This past December, specialist Baroque ensemble Le Concert d’Astrée and its visionary founder and conductor Emmanuelle Haïm celebrated their tenth anniversary – and raised money for cancer research – with a star-studded benefit concert entitled “Fêtes Baroques” at Paris’s Théatre des Champs-Elysées, as captured on a new two-CD set from Virgin Classics.
Joining Haïm and the orchestra were no fewer than 24 of the world’s most distinguished singers of Baroque repertoire. Performing music by Handel, Purcell, Rameau, and Lully, these included Laura Claycomb, Stéphane Degout, Karine Deshayes, Natalie Dessay, Ann Hallenberg, Philippe Jaroussky, Topi Lehtipuu, Marijana Mijanović, Sara Mingardo, Sandrine Piau, Renata Pokupić, Sonya Yoncheva, Anne Sofie von Otter, and Rolando Villazón. Among the sources of the evening’s arias and ensembles were Giulio Cesare, Alcina, Rinaldo, Tamerlano, Come Ye Sons of Art, Thésée, Dardanus, Hippolyte et Aricie, and Les Indes galantes.
The recording of this spectacular concert joins more than 15 discs that Haïm and Le Concert d’Astrée have recorded since signing an exclusive contract with Virgin Classics in 2001. Their discography includes Handel’s Aci, Galatea e Polifemo, winner of a Gramophone Award; Purcell’s Dido and Aeneas with Susan Graham and Ian Bostridge, named “Choc de l’année” by Le Monde de la Musique; Monteverdi’s Orfeo, selected as one of the “Best of 2004” by the New York Times and nominated for a Grammy Award; Delirio, a program of Handel’s Italian cantatas with Natalie Dessay, which won a Diapason d’Or; and a “visionary…benchmark interpretation” (BBC Music magazine) of Handel’s La Resurrezione. Le Concert d’Astrée was named Ensemble of the Year at the 2003 Victoires de la Musique.
Track listing:
CD 1
1. Les Indes galantes: Les Sauvages – Danse du Calumet de la Paix et duo Forêts paisibles
2. Hippolyte et Aricie – Act IV : Quelle plainte en ces lieux m’appelle?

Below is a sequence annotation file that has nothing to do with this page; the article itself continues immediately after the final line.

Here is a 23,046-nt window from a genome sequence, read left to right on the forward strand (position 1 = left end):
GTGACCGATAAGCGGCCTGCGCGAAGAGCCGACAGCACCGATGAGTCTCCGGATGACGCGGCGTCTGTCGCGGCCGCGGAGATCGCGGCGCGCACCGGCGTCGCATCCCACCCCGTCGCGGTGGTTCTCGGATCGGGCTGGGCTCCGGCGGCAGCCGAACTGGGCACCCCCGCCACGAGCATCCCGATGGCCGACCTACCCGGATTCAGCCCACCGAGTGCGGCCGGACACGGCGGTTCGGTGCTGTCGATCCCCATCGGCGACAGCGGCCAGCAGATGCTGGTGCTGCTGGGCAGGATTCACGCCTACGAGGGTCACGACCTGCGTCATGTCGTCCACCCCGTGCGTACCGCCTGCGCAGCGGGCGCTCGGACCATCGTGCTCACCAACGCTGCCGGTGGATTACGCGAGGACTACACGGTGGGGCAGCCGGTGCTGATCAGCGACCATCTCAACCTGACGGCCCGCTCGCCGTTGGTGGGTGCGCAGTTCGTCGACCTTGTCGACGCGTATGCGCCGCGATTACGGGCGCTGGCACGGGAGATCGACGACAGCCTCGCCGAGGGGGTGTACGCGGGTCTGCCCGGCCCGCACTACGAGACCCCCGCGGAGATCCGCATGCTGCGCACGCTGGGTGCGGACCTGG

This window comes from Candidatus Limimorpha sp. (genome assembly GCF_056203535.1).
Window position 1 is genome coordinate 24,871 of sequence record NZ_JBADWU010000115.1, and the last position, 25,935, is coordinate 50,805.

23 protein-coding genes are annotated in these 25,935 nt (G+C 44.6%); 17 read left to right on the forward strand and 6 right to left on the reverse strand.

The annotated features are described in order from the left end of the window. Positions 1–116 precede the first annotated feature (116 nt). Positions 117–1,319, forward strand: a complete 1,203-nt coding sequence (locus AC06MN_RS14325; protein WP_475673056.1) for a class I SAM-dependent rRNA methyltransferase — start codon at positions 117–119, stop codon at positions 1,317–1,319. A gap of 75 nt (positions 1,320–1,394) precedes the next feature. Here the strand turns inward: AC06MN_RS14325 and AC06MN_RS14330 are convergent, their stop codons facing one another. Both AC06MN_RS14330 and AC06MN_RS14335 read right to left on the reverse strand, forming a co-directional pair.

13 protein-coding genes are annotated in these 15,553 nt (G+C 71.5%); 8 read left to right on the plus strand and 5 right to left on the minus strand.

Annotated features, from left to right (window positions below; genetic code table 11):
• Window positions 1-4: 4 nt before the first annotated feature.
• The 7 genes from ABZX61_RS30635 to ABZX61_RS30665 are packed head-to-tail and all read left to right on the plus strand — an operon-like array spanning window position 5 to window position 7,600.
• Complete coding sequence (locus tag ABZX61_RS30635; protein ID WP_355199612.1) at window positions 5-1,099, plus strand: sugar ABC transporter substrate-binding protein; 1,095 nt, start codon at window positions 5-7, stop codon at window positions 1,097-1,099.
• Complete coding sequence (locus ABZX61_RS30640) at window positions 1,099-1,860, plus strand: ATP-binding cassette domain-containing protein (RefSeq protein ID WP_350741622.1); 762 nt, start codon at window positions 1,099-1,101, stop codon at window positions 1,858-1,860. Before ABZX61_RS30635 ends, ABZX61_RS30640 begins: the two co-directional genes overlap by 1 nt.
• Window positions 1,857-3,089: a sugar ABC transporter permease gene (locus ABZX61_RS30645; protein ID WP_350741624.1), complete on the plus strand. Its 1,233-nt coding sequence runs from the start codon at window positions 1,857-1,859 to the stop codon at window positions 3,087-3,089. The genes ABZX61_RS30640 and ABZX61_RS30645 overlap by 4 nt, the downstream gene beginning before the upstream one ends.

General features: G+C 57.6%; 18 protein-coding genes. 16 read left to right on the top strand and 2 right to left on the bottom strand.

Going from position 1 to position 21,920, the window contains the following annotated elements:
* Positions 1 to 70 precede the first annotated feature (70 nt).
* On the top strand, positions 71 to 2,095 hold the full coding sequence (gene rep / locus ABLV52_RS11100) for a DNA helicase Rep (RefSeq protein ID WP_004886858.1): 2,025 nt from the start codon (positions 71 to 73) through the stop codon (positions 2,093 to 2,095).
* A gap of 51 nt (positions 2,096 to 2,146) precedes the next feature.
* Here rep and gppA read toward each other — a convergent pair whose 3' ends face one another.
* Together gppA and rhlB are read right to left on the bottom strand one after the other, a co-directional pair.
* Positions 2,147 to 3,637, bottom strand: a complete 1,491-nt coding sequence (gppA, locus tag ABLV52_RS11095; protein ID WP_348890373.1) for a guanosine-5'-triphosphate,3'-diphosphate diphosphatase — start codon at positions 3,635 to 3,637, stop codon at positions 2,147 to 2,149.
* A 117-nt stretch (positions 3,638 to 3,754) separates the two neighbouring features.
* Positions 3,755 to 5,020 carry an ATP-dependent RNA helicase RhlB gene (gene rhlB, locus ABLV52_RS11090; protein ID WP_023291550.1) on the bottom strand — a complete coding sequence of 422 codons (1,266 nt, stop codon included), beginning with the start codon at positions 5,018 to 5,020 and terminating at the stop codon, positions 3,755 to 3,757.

3. Dardanus: Act IV: Ritournelle (gracieusement, un peu gai)
4. Dardanus: Calme des sens
5. Dardanus: Tambourins
6. Hippolyte et Aricie: Rossignols amoureux (La bergère)
7. Hippolyte et Aricie: A la chasse, à la chasse
8. Dardanus: Voici les tristes lieux… Monstre affreux,monstre redoutable
9. Platée: Formons les plus brillants concerts…Aux langueurs d’Apollon (La folie)
10. Hippolyte et Aricie: Bruit de tonnerre
11. Castor et Pollux: Tristes apprêts (Télaïre)
12. Dardanus: Chaconne
13. Les Indes galantes: Les Sauvages: Régnez, plaisirs et jeux (Zima)
14. Dardanus: Lieux funestes (Dardanus)
15. Dardanus: Paix favorable, paix adorable
16. Thésée: Marche
17. Thésée: Vivez contents dans ces aimables lieux
18. King Arthur or the British Worthy: What Power art thou (Cold Genius)
19. Come, ye Sons of Art: Sound the Trumpet
20. Rinaldo: In quel bosco di strali… Al trionfo del nostro furore
CD 2
1. Rinaldo: Lascia ch’io pianga
2. Agrippina: Come nube che fugge dal vento
3. Dixit Dominus: De torrente via bibet
4. Orlando: T’ubbidiro, crudele….Fammi combattere
5. Il Delirio Amoroso: Un pensiero voli in ciel
6. La Resurezzione: Piangete, si, piangete
7. Tamerlano: Ciel e terra armi di sdegno
8. Giulio Cesare: Son nata a lagrimar
9. Il trionfo del tempo e del disinganno: Voglio tempo per risolvere
10. Giulio Cesare: E pur così in un giorno… Piangerò
11. Rinaldo: Venti turbini
12. Aci, Galatea e Polifemo: Benchè tuoni e l’etra avvampi
13. Giulio Cesare: Che sento… Se pietà
14. Theodora: How strange their ends
15. Messiah: Hallelujah
April release preview:
Verdi: La traviata
Natalie Dessay, Ludovic Tézier, Charles Castronovo, Adelina Scarabelli
London Symphony Orchestra / Louis Langrée; dir. Jean-Francois Sivadier
DVD available April 3 from Virgin Classics
“Her theatrical impact is devastating.”
Financial Times
Natalie Dessay’s first European appearances as Verdi’s Violetta were at the 2011 Aix-en-Provence Festival, in a new production of La traviata by French director Jean-Francois Sivadier that was pronounced “a triumph” (Gramophone magazine). This new Virgin Classics DVD captures her intense performance alongside American tenor Charles Castronovo as Alfredo and French baritone Ludovic Tézier as his father, Giorgio Germont.